Madame Fourcade's Secret War: The Daring Young Woman Who Led France's Largest Spy Network Against Hitler
Publisher: Random House (March 5, 2019)
Reviewed by Dr. Wesley Britton
I picked up my copy of Madame Fourcade's Secret War at the same time I read Sarah Rose's D-Day Girls: The Spies Who Armed the Resistance, Sabotaged the Nazis, and Helped Win World War II. After all, both books were published only a month apart, perfectly timed to reach readers interested in this summer's 75th anniversary of the D-Day invasion. I admit a unique motive. I wanted to troll for details I could use in a spy story I'm working on set on a different planet dominated by women engaged in a brutal war.
I easily got my money's worth from both titles. For readers with more normal inclinations, I can recommend Madame Fourcade's Secret War just as enthusiastically as I did D-Day Girls earlier this month.
While there's obvious overlap in context and setting, these two explorations of women spies travel very different roads. D-Day Girls focuses on female members of the S.O.E., the Special Operations Executive. Madame Fourcade didn't work for the S.O.E. but instead headed an independent network called "Alliance" that reported to England's MI6. Sabotage wasn't Fourcade's main purpose, gathering intelligence was.
Marie-Madeleine Fourcade was a complex woman battling her way through a man's world. She built up the Alliance network, especially clandestine radio operators and couriers, then rebuilt it again after the Gestapo gutted Alliance operations and rebuilt it again and again after dangerous duels with the Gestapo. Much of her time, Fourcade lived like a fugitive on the run using various aliases and disguises. Some of her most interesting adventures included harrowing escapes from German prisons.
Some readers are likely going to turn a sour eye on Fourcade due to her very non-maternal treatment of her children. At the onset of the war, she had two youngsters who she quickly had flee to Switzerland without her. During the war, she bore another baby she entrusted to caretakers and went years at a time without seeing any of them. According to Olson, Fourcade had little to say on this in her 1972 memoir, Noah's Ark, but expressed grief for many of the agents she worked with or recruited who didn't survive the war. Her post-war children would later say their mother was never especially maternal. Instead, her Alliance members would be her family until her death in 1989.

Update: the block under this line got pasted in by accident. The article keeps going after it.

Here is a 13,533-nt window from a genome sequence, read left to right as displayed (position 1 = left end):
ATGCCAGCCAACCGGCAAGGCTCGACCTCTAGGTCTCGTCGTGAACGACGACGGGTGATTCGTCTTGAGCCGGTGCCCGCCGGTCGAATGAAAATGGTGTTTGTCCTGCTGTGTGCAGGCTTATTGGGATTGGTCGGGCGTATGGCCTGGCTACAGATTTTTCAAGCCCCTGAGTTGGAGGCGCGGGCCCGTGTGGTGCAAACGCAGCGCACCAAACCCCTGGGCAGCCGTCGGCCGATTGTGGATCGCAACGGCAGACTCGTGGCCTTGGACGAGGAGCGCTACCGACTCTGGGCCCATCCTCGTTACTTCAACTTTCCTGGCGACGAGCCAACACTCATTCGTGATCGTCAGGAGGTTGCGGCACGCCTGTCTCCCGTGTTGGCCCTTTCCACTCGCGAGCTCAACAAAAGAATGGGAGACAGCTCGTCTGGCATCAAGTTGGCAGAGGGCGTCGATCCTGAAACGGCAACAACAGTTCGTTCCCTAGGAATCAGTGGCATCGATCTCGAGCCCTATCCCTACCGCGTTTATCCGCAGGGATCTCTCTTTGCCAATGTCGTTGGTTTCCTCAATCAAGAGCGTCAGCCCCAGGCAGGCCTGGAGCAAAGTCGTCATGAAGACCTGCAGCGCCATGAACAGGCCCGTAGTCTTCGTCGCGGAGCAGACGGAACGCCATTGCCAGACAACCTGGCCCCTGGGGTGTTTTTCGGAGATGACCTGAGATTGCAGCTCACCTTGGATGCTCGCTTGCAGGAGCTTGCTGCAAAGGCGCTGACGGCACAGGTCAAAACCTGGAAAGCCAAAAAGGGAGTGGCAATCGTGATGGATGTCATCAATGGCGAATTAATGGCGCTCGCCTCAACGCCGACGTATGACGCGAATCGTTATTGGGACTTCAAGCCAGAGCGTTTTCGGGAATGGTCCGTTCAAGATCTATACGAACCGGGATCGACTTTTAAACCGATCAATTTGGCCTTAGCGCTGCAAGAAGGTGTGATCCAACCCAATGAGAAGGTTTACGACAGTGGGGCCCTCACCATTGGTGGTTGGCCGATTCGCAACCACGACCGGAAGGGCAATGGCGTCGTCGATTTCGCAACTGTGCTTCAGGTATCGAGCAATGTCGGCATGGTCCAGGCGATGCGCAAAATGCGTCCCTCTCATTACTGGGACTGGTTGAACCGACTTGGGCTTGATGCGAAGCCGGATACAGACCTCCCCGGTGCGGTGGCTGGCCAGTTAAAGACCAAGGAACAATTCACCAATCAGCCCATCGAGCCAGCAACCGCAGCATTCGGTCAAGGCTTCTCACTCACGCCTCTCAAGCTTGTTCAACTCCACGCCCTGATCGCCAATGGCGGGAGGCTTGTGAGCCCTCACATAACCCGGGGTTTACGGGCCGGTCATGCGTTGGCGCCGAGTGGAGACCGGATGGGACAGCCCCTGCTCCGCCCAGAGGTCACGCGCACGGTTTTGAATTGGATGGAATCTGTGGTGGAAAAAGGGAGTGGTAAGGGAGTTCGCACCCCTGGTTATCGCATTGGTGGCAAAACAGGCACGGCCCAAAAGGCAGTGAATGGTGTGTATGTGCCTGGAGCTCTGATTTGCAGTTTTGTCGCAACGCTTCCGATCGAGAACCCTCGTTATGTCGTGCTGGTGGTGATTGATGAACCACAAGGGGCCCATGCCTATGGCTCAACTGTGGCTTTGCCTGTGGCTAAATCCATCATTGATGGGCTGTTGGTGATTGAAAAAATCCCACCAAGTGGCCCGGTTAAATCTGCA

It's important to know the Allies learned about the V2 rocket due to the Alliance network and the Normandy invasion was greatly facilitated due to their intelligence. Alliance was the longest lasting and most successful resistance network in France even if Fourcade wasn't destined to earn all the credit she deserved, thanks largely to murky French politics and good ole sexism.
If you're interested in French-set World War II stories, spy stories, or women's studies, like D-Day Girls, this biography is well worth your time. It centers on the legacy of one woman but it also includes the tales of some of the more important Alliance leaders, the ways of espionage in the era, as well as painting what life was like in occupied France.
This review first appeared at BookPleasures.com on July 25, 2019:
My review of Sarah Rose's D-Day Girls was first published at BookPleasures.com on July 1, 2019: